Changes in the net carrying amount of property, plant and equipment for the period shown are as follows:
We use derivative instruments in the form of foreign currency forward contracts and interest rate swap contracts to hedge our economic exposure to changes in the variability of future cash flows attributable to changes in foreign exchange rates and interest rates, and, when appropriate, we designate these instruments as cash flow hedges. For derivative instruments that are designated and qualify as a cash flow hedge, the effective portion of the gain or loss on the derivative is reported as a component of other comprehensive income and reclassified into earnings in the same period or periods during which the hedged transaction affects earnings. Gains and losses on the derivative representing either hedge ineffectiveness or hedge components excluded from the assessment of effectiveness are recognized in current earnings. We believe our derivative instruments are executed with creditworthy institutions, and we do not hold or issue derivative instruments for trading or speculative purposes.
Foreign Currency Forward Contracts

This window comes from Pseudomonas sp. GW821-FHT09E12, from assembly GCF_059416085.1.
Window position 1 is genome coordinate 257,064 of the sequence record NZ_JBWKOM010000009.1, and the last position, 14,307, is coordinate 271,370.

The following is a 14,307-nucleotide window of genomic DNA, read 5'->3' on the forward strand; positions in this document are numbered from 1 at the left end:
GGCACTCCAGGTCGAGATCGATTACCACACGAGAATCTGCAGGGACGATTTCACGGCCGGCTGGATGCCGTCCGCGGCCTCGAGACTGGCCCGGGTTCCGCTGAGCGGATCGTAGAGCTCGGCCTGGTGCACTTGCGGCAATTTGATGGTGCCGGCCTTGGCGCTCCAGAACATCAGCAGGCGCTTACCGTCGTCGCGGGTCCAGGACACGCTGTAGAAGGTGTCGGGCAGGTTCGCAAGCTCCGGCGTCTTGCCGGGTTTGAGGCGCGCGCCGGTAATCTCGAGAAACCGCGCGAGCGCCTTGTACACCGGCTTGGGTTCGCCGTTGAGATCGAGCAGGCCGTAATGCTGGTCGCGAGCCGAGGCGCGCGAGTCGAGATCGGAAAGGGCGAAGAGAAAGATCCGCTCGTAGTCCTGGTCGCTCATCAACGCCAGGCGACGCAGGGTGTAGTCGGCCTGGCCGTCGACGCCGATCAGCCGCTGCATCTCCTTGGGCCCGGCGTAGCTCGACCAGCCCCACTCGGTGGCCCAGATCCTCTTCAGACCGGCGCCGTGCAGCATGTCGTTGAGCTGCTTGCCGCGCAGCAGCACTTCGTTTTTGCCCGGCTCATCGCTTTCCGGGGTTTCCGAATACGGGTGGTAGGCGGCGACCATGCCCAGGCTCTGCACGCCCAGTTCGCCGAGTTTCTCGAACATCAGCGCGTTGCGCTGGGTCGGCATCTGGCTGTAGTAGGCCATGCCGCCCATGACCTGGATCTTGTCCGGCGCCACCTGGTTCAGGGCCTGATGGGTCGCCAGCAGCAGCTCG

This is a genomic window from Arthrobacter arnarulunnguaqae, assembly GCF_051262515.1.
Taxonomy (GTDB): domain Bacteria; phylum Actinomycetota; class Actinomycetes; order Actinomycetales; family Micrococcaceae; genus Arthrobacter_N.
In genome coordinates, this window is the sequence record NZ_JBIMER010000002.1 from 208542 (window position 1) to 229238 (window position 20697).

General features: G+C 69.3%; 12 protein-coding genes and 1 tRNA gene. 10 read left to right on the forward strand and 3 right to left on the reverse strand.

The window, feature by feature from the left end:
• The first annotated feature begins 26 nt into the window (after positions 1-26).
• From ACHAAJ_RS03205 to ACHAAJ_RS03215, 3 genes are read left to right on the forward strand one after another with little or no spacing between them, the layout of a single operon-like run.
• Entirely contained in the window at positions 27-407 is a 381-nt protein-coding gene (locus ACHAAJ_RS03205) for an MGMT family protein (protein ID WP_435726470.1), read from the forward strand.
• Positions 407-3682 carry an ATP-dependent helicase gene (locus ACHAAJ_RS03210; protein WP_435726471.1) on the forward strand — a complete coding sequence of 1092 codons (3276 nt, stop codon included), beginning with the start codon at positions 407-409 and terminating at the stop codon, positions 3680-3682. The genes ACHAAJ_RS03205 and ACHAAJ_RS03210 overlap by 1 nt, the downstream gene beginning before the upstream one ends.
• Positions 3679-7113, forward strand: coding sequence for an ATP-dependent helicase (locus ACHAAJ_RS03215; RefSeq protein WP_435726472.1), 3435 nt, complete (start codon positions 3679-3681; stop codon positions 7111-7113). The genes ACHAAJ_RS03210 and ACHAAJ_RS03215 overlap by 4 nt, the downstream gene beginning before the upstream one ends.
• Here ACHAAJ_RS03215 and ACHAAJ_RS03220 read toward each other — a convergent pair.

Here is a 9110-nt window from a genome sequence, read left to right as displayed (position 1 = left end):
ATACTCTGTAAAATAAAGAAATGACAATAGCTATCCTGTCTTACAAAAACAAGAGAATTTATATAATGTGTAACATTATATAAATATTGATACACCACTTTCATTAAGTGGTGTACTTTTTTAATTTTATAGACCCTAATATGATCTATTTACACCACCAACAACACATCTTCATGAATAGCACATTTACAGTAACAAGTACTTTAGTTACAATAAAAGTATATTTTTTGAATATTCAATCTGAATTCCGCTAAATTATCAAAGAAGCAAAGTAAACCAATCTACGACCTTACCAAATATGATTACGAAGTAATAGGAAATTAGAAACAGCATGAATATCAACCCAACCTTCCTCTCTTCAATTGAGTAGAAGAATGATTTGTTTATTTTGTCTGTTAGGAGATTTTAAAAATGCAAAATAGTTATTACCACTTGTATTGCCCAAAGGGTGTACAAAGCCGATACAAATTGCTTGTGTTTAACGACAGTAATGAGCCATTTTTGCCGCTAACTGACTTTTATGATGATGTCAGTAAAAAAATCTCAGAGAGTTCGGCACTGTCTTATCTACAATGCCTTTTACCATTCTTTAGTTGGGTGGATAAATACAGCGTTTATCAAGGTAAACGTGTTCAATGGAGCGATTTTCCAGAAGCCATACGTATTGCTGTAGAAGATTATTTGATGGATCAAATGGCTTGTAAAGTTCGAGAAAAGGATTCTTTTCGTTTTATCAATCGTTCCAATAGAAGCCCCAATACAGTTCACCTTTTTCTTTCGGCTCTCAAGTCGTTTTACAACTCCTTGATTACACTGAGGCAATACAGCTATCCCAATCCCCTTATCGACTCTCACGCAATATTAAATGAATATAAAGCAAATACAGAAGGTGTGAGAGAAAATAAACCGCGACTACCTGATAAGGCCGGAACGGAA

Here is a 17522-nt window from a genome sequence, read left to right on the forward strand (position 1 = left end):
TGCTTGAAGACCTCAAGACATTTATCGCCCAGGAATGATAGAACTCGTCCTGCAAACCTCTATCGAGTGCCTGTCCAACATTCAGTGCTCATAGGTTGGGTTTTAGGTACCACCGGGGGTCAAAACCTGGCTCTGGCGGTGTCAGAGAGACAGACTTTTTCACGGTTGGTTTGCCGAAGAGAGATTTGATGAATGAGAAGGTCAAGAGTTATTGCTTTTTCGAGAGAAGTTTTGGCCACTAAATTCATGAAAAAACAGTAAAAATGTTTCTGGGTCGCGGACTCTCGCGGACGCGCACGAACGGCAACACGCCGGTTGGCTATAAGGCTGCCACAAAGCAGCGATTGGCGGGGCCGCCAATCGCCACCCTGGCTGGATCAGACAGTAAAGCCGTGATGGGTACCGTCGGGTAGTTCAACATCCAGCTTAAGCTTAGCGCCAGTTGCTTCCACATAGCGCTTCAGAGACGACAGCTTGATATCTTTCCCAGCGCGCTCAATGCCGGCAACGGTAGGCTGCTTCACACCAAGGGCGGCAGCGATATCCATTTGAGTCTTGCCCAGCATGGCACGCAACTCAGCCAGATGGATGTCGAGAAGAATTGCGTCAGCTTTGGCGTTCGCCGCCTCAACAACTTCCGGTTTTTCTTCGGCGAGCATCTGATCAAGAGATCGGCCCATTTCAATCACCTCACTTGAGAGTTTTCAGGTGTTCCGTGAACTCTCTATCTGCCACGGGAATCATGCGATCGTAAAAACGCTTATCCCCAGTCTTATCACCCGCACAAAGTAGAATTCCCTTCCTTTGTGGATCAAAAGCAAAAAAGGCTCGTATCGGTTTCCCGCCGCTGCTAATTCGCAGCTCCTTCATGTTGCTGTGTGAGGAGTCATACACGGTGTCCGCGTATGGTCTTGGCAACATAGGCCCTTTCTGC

We use foreign currency forward contracts to hedge forecasted U.K. pound sterling inventory purchases. Notional amounts outstanding at December 31, 2009 and December 31, 2008 based on contract rates were $219.0 million and $599.1 million, respectively. The maturity dates of the foreign currency forward contracts outstanding at December 31, 2009 extend through January 2011. For the year ended December 31, 2009, the net loss recognized in earnings due to ineffectiveness or for foreign currency forward contracts not designated or de-designated was $26.5 million. For the year ended December 31, 2008, a net loss of $0.3 million was recognized in earnings due to hedge ineffectiveness, and a net loss of $0.6 million was recognized for foreign currency contracts not designated in a hedging relationship. For the nine months ended December 31, 2007 and the three months ended March 25, 2007, respectively, the net gain or loss recognized in earnings due to ineffectiveness was immaterial, and the net gain or loss recognized in earnings for foreign currency contracts not designated in a hedging relationship was also immaterial. At December 31, 2009, approximately $13.7 million of net losses are expected to be reclassified from accumulated other comprehensive income into earnings over the next twelve months as the underlying transactions mature and the hedged items impact earnings.